The latest technological innovation for me in 1981 was the K-flex file and Gates-Glidden drills were the only rotary instruments out there! For the first six months of the residency, instrumentation was always a two- or three-visit affair because we were required to use only hand files. It was tedious, arduous and fraught with opportunities for errors. I found out very quickly that as the canal curvature increased, I could begin to ledge, zip and straighten out just about any canal with my serial step-back hand filing technique. I don’t think carpal tunnel problems were identified at that time as the repetitive stress injury it is, but after working for a few hours, you could definitely feel muscle fatigue from twiddling files. At times, I felt like I would never develop the finesse needed with hand files to avoid all of these errors. The standard joke was, “There is always pharmacy”. But eventually I had fewer and fewer errors and after six months, I was shown how to use Gates-Glidden instruments to obtain straight line access and things improved. A new respect for the middle and coronal thirds developed after the first strip perforation and, lo and behold, I eliminated the occurrence of that catastrophic error. As part of the residency, we were required to make duplicate radiographs of all of our cases and show them to our fellow residents when our time came. The triumphs and tragedies were blown up on an 8-foot screen, magnifying all our skill and our ineptitude. I was made to be humble by the best — Drs. Sandra Madison, Eva Dahl, William T. Johnson, Jim Jostes, Rex Holland, Gerry Scott and Rich Beatty — to name a few. By the time Dr. Walton got to Iowa, there were fewer public hangings, but I knew I had to always be humble!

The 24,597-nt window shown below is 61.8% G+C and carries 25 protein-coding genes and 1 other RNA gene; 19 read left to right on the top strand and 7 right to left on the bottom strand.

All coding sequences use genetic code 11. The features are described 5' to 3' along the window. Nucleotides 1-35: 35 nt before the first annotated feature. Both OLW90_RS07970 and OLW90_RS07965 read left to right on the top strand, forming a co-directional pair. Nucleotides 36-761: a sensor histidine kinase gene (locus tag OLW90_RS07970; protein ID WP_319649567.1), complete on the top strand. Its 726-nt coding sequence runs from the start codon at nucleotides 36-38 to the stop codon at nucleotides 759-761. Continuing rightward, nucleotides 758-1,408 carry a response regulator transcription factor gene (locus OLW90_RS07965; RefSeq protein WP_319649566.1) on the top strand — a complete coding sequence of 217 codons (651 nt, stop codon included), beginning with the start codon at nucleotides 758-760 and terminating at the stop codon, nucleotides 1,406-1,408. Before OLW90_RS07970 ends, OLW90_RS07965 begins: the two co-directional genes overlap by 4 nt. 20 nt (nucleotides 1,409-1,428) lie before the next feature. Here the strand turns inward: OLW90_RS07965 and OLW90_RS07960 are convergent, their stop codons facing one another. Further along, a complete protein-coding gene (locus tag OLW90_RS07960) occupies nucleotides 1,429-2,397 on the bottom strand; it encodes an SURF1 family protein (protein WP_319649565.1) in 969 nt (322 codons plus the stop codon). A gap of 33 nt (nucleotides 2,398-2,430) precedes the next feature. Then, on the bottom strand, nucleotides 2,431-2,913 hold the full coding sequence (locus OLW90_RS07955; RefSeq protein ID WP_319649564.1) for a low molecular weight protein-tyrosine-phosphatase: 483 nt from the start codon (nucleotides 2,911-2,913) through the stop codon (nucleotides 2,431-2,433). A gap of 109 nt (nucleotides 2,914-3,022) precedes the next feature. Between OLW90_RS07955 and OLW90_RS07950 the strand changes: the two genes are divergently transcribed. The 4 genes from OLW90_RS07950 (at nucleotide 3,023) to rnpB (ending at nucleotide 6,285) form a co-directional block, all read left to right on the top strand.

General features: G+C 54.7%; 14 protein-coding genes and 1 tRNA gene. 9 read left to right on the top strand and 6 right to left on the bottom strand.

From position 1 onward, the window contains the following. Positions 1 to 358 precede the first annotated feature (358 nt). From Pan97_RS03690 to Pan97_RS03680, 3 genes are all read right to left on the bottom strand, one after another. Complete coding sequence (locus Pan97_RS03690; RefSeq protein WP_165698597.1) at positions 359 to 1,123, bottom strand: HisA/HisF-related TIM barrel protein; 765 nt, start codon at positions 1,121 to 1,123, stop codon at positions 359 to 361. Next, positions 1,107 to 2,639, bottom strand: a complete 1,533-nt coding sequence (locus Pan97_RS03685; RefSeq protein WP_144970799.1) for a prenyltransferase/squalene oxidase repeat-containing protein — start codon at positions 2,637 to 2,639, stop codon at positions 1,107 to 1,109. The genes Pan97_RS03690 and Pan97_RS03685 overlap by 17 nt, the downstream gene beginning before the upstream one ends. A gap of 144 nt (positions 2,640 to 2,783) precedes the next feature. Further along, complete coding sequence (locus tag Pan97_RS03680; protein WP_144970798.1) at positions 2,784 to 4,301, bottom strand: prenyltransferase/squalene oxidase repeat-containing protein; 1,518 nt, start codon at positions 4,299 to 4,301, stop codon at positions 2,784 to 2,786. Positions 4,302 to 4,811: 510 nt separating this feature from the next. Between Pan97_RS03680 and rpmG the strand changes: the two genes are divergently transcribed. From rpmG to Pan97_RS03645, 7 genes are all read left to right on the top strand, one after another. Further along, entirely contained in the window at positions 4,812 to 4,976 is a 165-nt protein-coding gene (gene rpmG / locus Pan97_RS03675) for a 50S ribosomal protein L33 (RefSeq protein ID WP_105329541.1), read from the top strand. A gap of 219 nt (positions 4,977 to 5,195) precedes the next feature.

Today’s technologies in just the realm of cleaning and shaping are absolutely incredible! The advent of Nitinol files was a giant step into what was possible, even with an inexperienced dentist. Ironically, the first dental use of nitinol wire was with orthodontic arch wires and was developed at the University of Iowa, by Dr. George Andreasen. (I guess we missed what was literally two floors below us!) Without going through all of the metamorphosis that have occurred in the last 15 years, let me just say there are many instrumentation systems that, when properly used, can provide breathtaking results that can be more quickly achieved by a skilled clinician than before. Yes, we could get the same results with hand files alone 40 years ago, but only after developing “finesse” and treating the first 10,000 cases! Of course, with new technology comes new headaches and everything can be broken. The last five years of my private practice saw a surge in referrals for instrument retrieval. And at least, with the microscope it was possible to see what you needed to do to fix the problem, but even within the last three years, new techniques and equipment have been developed facilitating instrument retrieval from even curved canals. The separated file cases I have seen by presenters are truly making the impossible seem possible!